The man whose name will remain on the Armed Forces of Malta’s history for his disastrous plan to control protesting immigrants at Hal Safi three years ago has just been promoted to Lieutenant Colonel in the promotions exercise that has seen the morale of the highest ranking officers descending to unprecedented lows.
Ian Ruggier – the architect of the infamous ‘Pjan Ruggier’ (Ruggier Plan) in the Hal Safi beating of immigrants in January 2005 – has just been granted the promotion by the prime minister together with a number of others, turning the army into what disgruntled veteran officers are describing as “having too many chiefs and not many Indians”.
The Ruggier Plan was described in the retired Judge Franco Depasquale’s inquiry into the Safi beatings although the report has been also dumped by human rights organisations as a veritable whitewash exonerating the AFM’s responsibility in the violent beatings.
Both the Jesuit Refugee Service and the Church’s Emigrants’ Commission had questioned the wisdom to implement the plan aimed at cordoning off the ringleaders of the protest when the army was totally untrained for such operations.
The plan included sending a riot squad to the field in an attempt to instil fear among the protesters as soldiers equipped in full riot gear marched towards them wielding truncheons.
According to Judge Depasquale’s reconstruction of the chain of events, the Ruggier Plan turned into a free for all show of violence, with over 20 protestors ending up in hospital.
Depasquale had found nobody guilty for excessive force save for one soldier who was recognisable since his visor was up, filmed as he beat a detainee who was being kept on the ground by another soldier.
“The Board considers the negative attitude of the protestors and the effect this had on the other compound, which was even more vulnerable and dangerous,” Judge Depasquale had said in his inquiry report. “The Board is of the opinion that the Brigadier was justified in ordering the Ruggier plan to keep the Third Country Nationals from escaping and returning them with the use of force.”
Meanwhile the army’s top brass has been heavily demoralised by the promotions exercise which saw some of the top names among the senior officers being skipped for less qualified juniors.
Tony Abela’s so-called “army restructuring” has meant increasing the top brass by six new colonels and five lieutenant colonels in an army that by foreign standards would be considered a brigade.
“We are possibly the only army in the world to have all those colonels and lieutenant colonels,” an officer said.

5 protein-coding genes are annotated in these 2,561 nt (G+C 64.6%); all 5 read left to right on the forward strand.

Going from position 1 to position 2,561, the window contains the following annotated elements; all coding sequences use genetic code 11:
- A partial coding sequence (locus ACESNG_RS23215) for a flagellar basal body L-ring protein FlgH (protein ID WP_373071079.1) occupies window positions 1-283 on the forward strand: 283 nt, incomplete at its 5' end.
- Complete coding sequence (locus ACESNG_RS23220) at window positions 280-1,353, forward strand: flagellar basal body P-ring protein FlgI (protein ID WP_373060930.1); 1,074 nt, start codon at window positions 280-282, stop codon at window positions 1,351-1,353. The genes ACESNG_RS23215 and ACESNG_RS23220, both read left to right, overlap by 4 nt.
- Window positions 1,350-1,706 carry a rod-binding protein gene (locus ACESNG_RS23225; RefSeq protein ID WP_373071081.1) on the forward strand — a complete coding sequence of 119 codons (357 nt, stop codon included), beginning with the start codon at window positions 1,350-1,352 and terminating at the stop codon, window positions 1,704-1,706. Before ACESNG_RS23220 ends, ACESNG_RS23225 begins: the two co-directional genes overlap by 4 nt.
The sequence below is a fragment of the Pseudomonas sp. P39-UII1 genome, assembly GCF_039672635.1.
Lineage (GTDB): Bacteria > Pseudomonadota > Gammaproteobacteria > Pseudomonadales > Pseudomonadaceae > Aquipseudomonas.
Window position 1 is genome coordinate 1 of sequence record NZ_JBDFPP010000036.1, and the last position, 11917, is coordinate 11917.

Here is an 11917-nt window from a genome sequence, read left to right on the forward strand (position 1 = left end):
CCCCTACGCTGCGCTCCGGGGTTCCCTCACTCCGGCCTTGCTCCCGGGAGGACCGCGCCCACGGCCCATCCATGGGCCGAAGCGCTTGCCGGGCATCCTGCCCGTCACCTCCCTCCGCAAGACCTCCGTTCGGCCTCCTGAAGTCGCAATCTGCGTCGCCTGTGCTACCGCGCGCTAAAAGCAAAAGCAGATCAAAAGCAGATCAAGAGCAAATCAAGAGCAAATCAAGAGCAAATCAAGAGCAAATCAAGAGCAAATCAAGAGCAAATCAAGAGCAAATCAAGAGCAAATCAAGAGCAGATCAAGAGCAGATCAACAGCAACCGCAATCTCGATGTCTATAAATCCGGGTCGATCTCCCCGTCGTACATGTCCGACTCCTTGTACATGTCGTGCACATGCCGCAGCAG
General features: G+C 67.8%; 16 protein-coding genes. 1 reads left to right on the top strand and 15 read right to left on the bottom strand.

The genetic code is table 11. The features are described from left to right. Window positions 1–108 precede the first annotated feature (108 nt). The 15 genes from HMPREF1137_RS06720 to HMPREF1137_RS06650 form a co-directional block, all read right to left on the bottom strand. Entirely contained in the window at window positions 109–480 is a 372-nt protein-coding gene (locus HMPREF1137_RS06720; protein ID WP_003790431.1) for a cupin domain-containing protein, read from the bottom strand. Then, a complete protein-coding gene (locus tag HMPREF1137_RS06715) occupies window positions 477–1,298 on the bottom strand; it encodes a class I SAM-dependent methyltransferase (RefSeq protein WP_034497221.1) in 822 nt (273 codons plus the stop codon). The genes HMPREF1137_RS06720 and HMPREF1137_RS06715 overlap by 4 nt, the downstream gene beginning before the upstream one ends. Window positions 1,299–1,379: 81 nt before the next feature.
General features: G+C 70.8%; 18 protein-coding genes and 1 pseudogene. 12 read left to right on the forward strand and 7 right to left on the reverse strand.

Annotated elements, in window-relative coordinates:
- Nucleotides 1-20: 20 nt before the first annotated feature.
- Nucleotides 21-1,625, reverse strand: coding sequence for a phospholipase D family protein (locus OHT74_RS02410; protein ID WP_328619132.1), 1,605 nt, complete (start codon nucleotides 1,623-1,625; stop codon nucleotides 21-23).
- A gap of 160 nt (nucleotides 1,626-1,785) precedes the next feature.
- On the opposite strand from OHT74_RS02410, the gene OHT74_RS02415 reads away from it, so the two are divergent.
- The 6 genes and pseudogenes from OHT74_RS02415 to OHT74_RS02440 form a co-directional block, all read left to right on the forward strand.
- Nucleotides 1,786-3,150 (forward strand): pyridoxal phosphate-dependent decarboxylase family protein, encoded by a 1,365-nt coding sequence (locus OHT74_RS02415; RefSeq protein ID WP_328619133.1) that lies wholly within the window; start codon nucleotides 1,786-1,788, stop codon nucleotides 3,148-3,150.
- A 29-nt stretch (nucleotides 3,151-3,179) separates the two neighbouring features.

“They’ve just binned 20 years of selfless service, dedication to duty, loyalty and professional integrity at the stroke of a pen,” another officer said. “The deflated feeling of lacked accomplishment is indescribable. … the promotion of the colonels’ group comes too damn close to their last promotion exactly a year ago. Where in the world are there so many full colonels for a brigade-sized military element?”
Disastrous plan, incredible inquiry
The United Nations High Commission for Refugees had called for appropriate action to be taken to address the systemic causes of the Safi incidents. Together with the recommendations of the Council of Europe’s Human Rights Commissioner, the Maltese government is still a long way off from implementing long-term solutions to the problematic system they keep alive.
In a joint position paper by the JRS and the Emigrants Commission slam the Depasquale report on the negative portrayal of asylum seekers in detention: in the inquiry the protest is referred to as “an escape” when in reality the detainees remained within the confines of the Safi barracks; the fact that the protest was planned rather than a burst of spontaneous disobedience is criticised; rejected asylum seekers are portrayed as liars, doing their utmost to frustrate government’s attempts to deport them; their refusal to move back into the compound until they met up with the government authorities is seen as a “negative attitude” (the Judge failed to understand that this could have potentially defused the situation and yet the army decided not to let either Refugee Commissioner Charles Buttigieg or UNHCR representative Manca de Nissa inside).
In his analysis in the aftermath of the publication of the 97-page Depasquale report in December 2005, MaltaToday Midweek editor Matthew Vella said: “Stating the obvious, in many ways confirming the disorganisation of the so-called Ruggier plan to send a riot squad into the field, the report is an effective whitewash: it (the report) berates the media; it supports fanciful allegations of ‘foreign invasions’ from misinformed sources; it imparts mock renditions of the Maltese people, whose generosity is at times championed, and at other times the lack of generosity is justified by the fears of economic migration. … It admits to the violence, the disorganisation of the AFM soldiers, the fact the detainees were beaten up whilst sitting down, and yet it exonerates everybody, even justifying the use of force. … The so-called Ruggier plan went horribly wrong, a simple operation to cordon off or snatch away the ringleaders turning into a disorganised mess of gratuitous violence.”